Steinberg chose some odd comparisons to illustrate his June 29 article, too. He said that America would be against the SCOTUS decision if “only women got divorced” and anti-divorce activists could confront women at a law office. He also wondered how long America would put up with free speech if people “led bands of believers to try to persuade people not to buy cars” in front of car dealerships.

But his biggest problem was that he thinks the decision is a strike against the “truth” that anti-abortion activists are just like those Westboro wackos who wave signs that read “God Hates Fags” at our veterans’ funerals. He also thinks that anti-abortion activists are “religious fanatics.”

Anti-abortion activists are a “threat,” Steinberg insisted, and the SCOTUS ruling doesn’t take that into account.

The implicit threat, conveyed by tone, volume, proximity and past attacks, carries a burden that the law doesn’t see. Like Westboro, they carefully choose a moment of vulnerability. We are so accustomed to these encounters, so inured with their talk of notional babies, we forget that, stripped of dogma, these are groups trying to press their religious beliefs upon the unwilling.

Claiming that “the powerful always see to themselves,” Steinberg went on to employ some rhetoric about women that old-fashioned feminists might not appreciate. At the end of his piece, he calls women “powerless,” for instance, “particularly young women.”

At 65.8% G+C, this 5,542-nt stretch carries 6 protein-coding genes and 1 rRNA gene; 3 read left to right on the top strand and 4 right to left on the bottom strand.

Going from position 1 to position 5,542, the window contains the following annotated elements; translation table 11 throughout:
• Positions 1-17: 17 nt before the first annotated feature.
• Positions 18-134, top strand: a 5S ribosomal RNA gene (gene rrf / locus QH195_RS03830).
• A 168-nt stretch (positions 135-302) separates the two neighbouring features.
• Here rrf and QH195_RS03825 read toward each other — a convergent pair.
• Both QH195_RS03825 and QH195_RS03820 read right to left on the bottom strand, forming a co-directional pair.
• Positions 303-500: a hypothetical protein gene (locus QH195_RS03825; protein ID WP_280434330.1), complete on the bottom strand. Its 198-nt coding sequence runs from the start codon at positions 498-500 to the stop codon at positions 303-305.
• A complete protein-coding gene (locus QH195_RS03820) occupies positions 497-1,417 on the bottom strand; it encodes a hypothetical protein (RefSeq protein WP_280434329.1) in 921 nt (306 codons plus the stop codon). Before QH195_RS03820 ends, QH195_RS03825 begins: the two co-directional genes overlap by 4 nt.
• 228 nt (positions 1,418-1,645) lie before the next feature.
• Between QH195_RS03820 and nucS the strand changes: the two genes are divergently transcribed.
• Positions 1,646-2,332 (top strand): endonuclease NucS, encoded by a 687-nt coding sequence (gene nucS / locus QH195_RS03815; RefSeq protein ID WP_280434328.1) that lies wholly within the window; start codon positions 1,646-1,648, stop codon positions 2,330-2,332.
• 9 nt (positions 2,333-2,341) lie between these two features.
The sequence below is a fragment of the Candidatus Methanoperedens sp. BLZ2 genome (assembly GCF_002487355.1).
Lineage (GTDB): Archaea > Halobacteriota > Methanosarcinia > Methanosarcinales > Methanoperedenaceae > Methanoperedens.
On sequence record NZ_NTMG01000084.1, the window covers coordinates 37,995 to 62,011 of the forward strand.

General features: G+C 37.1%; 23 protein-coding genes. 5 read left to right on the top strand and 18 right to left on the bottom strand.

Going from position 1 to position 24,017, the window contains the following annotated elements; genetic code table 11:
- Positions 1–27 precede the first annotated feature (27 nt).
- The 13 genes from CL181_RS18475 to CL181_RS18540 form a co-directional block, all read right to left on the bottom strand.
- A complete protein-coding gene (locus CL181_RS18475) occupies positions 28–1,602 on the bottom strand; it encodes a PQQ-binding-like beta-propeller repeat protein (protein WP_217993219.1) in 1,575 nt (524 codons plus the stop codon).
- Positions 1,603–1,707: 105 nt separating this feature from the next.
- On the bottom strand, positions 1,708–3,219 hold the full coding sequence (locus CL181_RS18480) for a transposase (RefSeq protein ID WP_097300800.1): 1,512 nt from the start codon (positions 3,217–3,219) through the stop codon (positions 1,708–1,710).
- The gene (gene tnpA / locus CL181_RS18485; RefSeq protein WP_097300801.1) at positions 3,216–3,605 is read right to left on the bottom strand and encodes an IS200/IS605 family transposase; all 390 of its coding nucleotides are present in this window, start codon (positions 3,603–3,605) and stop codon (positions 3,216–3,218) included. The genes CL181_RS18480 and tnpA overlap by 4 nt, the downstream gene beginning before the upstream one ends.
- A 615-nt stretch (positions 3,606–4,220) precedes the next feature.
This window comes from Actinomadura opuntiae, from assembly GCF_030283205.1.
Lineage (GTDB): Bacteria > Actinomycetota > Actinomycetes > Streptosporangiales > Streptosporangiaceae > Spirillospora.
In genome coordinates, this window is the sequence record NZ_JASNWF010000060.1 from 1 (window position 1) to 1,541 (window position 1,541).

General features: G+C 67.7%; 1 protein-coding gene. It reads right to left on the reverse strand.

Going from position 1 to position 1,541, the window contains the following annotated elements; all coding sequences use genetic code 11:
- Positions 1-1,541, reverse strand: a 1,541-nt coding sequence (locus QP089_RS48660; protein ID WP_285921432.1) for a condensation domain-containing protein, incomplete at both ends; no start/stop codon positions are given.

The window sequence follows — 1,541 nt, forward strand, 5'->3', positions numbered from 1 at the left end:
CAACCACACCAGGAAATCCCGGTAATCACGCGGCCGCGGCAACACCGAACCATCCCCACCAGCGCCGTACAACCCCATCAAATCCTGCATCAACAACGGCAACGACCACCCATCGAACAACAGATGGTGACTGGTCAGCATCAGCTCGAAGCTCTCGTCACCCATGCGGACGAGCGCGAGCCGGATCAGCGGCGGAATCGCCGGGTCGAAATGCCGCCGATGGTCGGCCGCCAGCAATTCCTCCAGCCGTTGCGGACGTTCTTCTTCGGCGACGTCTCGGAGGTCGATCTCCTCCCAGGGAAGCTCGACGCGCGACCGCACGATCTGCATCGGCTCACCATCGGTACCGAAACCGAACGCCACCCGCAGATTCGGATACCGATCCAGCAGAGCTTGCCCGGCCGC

Follow Warner Todd Huston on Twitter @warnerthuston or email the author at igcolonel@hotmail.com.




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Sandra Fluke on Hobby Lobby: ‘A Woman’s Boss Should Not Have a Say’

Sandra Fluke, whose campaign for free contraception elevated her to national prominence while she was still a law student at Georgetown University, denounced to the Supreme Court’s 5-4 decision in the Burwell v. Hobby Lobby case: “A woman’s boss should not have a say in her health care decisions,” Fluke stated on Twitter.

Fluke seems to have misunderstood–or miconstrued–the case. Hobby Lobby sued precisely because it did not want to have a say in, or be forced to pay for, the private contraceptive decisions of its employees. The company, which is run according to the owners’ religious principles, objected to contraceptives that act as abortifacients.

Similarly, CNN’s asked Hobby Lobby’s attorney, Lori Windham, why she wanted to “bring the employer into what should be a very private decision-making process between a woman and her doctor.” Windham’s response: “Hobby Lobby would love to stay out of this, and leave this decision to a woman and her doctor.”

Fluke had earlier said a ruling in favor of Hobby Lobby would be “a potential catastrophe for women’s rights,” adding: “Corporations are not people. Corporations cannot have religious views.” Fluke recently placed second in the primary for California’s 26th State Senate district, and will face fellow Democrat Ben Allen in the fall.




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Defending the Indefensible: Honour Killings and the Limits of Free Speech

On Tuesday 24 June, the Sydney Opera House announced the cancellation of a talk entitled “Honour Killings Are Morally Justified”, scheduled to be delivered at the annual Festival of Dangerous Ideas by Uthman Badar, a Sydney-based spokesman for the Islamist organisation Hizb ut-Tahrir. The full statement read as follows: